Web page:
In response to questions by Representative Burch, Mr. Skaggs stated that in a 100-bed facility, the salary of the lowest paid worker and the CEO would vary by facility. Ms. Johnson stated that healthcare facilities, for the most part, are dependent upon Medicaid funding, and Medicaid reimbursement has not kept up with inflation costs and has made it difficult to attract and keep qualified workers. The Certificate of Need (CON) has been a huge issue.
In response to questions by Senator Alvarado, Mr. Skaggs stated that the average number of beds per facility is approximately 100. Ms. Johnson stated that KAHCF has not collected information on the amount of lawsuits filed against nursing facilities. Nursing facilities are the most regulated healthcare provider. Kentucky needs to enact truth in advertising laws. Senator Alvarado requested that the KAHCF provide information on the number of lawsuits and the amounts paid out by nursing home providers.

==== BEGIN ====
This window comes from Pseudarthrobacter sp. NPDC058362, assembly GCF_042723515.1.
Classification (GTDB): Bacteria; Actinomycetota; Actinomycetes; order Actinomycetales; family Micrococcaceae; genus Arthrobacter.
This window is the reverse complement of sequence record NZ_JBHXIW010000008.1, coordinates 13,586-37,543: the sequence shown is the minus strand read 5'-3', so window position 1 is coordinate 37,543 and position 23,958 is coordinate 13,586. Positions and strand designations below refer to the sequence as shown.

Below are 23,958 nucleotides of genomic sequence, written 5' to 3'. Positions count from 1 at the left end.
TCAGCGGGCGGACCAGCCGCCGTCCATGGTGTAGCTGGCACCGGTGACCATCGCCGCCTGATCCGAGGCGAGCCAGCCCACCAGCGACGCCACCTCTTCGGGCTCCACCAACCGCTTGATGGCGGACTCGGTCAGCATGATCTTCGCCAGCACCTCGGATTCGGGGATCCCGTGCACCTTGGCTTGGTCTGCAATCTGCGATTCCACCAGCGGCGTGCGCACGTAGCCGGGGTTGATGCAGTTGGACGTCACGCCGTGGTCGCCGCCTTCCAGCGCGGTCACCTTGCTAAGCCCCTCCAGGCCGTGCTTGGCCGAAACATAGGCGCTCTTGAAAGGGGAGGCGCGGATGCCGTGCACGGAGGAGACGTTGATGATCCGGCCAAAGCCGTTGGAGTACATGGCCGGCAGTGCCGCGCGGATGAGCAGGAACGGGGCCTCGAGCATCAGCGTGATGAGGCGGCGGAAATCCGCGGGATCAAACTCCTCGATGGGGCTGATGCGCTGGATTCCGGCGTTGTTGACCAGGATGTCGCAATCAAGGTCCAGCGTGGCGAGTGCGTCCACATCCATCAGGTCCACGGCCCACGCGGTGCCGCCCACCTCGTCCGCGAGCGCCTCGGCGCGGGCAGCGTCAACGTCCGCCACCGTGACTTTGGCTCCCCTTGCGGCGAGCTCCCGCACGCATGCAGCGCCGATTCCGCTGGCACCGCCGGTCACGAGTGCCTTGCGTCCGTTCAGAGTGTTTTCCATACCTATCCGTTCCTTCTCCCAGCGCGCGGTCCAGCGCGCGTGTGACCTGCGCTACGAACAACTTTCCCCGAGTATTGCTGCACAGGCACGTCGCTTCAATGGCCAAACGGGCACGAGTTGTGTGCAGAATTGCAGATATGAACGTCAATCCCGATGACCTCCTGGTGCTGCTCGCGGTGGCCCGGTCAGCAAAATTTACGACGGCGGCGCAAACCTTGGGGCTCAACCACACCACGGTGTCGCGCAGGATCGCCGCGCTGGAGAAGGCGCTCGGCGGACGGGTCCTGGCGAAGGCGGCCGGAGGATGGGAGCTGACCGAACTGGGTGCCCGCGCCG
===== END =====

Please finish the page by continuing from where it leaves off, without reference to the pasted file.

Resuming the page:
In response to questions by Senator Thomas, Mr. Skaggs stated that if one facility is closed one facility can be built with the same number of beds. The price-based system was designed to be updated periodically and require an annual inflationary adjustment. Ms. Johnson stated that there is a difference between an assisted living facility and a nursing facility.
In response to a question by Representative Westrom, Mr. Skaggs stated that it varies between facilities, but 10 percent to 15 percent of residents have private pay insurance.
A motion to approve the minutes of the October 19, 2016 meeting was made by Senator D. Carroll, seconded by Senator Higdon, and approved by voice vote.
There being no further business, the meeting was adjourned at 2:02 p.m.